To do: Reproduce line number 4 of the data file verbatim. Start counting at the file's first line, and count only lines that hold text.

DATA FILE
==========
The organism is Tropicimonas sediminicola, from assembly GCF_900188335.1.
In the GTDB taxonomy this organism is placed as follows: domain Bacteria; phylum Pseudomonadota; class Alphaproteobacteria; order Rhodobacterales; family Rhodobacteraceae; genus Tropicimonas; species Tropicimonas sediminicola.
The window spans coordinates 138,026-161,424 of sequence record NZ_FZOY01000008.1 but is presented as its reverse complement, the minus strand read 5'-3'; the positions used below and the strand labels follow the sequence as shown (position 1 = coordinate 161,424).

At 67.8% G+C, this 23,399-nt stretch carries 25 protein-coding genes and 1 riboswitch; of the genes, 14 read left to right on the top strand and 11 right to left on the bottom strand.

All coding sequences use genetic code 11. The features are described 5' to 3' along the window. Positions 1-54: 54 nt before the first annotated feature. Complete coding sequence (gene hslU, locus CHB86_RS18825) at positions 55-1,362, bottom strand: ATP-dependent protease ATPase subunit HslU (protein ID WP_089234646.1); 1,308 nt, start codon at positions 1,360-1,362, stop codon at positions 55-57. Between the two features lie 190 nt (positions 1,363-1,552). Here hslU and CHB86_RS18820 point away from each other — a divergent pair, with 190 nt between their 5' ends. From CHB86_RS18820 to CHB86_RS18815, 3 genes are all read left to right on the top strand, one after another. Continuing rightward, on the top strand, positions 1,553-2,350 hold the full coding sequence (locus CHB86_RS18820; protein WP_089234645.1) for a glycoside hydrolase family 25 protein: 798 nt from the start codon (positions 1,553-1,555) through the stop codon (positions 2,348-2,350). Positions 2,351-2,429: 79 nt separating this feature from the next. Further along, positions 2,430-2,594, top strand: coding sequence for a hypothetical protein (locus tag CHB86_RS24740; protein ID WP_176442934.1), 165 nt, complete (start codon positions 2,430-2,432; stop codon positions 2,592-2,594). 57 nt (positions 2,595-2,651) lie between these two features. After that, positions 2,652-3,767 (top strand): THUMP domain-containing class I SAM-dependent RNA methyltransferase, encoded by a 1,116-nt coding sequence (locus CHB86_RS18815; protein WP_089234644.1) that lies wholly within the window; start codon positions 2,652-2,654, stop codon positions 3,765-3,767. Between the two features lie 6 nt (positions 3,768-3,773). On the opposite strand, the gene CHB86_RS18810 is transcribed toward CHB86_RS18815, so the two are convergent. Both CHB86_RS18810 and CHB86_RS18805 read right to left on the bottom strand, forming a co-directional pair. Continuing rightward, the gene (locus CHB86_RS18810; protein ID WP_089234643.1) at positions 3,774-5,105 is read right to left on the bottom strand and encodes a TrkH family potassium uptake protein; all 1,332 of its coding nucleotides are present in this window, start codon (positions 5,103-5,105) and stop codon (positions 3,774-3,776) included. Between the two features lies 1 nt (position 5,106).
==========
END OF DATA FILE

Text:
At 67.8% G+C, this 23,399-nt stretch carries 25 protein-coding genes and 1 riboswitch; of the genes, 14 read left to right on the top strand and 11 right to left on the bottom strand.